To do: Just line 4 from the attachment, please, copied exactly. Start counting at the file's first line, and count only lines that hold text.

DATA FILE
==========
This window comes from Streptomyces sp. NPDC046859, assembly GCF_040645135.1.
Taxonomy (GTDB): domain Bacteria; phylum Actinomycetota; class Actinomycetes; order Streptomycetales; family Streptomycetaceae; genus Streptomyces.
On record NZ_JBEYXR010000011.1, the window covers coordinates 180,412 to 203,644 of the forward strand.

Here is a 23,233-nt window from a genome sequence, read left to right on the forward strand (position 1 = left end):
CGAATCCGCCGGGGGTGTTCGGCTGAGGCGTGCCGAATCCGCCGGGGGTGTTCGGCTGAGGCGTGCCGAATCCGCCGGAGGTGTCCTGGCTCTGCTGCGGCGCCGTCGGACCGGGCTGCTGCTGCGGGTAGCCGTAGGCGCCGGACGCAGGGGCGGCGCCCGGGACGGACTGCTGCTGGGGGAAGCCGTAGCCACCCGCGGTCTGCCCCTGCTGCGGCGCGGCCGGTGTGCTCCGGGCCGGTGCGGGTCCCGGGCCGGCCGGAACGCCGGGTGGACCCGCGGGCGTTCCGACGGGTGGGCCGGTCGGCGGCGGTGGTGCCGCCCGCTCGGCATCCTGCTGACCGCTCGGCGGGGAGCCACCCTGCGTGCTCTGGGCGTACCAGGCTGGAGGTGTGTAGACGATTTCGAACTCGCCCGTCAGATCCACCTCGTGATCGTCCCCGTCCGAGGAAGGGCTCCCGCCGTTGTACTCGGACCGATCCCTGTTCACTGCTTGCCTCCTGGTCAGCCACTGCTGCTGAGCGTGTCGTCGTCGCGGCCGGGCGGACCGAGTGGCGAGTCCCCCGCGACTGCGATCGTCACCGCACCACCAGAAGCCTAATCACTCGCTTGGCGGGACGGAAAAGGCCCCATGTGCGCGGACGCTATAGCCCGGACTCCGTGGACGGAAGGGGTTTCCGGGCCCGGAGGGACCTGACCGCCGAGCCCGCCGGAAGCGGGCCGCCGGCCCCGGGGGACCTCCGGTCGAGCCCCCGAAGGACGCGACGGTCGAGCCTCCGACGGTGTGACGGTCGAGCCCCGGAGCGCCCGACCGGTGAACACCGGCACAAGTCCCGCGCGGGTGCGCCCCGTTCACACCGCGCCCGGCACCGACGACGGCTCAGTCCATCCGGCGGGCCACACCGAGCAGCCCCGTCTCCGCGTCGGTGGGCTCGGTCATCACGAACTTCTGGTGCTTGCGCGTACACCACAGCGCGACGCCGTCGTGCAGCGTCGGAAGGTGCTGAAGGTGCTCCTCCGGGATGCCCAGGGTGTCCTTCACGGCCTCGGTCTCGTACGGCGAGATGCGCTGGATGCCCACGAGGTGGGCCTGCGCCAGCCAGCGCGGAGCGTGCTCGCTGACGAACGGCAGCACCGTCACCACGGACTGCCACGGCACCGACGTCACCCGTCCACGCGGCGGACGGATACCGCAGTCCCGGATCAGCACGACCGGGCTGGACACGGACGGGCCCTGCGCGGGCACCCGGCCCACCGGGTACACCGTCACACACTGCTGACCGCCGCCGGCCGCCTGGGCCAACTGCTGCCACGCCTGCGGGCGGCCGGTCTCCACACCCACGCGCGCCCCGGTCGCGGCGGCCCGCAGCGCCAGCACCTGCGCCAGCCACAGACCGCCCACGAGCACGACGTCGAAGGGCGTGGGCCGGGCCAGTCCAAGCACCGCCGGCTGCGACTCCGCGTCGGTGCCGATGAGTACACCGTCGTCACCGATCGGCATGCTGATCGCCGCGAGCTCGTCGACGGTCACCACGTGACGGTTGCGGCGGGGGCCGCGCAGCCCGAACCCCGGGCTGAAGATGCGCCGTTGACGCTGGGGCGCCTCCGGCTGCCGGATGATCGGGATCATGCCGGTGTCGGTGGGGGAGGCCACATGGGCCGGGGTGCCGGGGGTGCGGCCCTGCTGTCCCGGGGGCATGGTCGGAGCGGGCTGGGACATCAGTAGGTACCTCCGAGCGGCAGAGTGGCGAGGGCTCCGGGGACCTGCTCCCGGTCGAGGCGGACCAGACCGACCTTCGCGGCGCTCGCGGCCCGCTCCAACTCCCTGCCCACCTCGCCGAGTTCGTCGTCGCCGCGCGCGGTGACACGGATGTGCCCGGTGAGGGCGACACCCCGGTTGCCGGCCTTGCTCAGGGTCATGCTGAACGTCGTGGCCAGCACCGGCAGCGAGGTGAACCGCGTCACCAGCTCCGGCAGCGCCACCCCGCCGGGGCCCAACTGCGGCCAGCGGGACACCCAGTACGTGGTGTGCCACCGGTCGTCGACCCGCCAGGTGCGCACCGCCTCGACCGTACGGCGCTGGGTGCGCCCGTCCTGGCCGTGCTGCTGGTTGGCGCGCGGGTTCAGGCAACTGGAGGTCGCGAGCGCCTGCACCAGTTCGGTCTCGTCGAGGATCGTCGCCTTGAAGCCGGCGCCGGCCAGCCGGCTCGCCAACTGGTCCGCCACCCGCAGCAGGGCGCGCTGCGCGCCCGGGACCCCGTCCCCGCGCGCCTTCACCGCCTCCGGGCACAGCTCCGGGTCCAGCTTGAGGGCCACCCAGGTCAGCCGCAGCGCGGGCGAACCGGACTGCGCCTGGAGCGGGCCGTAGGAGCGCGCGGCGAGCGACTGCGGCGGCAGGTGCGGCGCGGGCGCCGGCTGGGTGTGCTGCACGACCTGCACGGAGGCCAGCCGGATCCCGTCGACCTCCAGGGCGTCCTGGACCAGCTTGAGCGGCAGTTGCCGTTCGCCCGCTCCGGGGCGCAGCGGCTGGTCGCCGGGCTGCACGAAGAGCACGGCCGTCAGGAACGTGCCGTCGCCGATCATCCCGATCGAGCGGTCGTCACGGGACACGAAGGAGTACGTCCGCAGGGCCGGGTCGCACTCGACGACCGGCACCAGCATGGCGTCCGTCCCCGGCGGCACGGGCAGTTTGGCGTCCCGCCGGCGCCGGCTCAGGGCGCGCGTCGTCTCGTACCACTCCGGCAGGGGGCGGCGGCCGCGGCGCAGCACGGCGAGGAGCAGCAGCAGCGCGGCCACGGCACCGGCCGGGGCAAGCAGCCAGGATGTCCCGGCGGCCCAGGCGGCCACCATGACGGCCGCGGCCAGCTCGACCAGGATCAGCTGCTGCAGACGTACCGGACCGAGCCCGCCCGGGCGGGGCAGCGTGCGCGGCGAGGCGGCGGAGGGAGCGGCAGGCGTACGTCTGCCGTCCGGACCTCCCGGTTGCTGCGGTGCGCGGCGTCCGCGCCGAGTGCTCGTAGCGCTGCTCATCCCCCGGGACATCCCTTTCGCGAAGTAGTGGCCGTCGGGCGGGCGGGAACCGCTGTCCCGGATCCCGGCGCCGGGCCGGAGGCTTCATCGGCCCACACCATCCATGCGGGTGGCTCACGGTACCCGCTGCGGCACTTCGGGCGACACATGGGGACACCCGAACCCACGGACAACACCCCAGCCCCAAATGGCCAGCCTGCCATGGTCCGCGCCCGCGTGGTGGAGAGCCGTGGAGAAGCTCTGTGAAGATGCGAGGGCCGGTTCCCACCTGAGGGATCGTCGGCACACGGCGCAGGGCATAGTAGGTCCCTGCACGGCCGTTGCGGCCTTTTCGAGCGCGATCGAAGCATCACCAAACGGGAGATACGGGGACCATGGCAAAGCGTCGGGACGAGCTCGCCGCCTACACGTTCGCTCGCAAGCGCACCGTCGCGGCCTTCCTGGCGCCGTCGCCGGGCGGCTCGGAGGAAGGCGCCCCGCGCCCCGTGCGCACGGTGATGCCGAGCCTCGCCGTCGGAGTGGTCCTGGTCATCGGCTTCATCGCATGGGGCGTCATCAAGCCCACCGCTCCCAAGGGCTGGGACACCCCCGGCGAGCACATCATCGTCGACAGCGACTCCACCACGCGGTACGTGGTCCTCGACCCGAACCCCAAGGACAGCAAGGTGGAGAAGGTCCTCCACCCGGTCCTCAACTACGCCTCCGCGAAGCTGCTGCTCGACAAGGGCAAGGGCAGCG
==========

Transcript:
Here is a 23,233-nt window from a genome sequence, read left to right on the forward strand (position 1 = left end):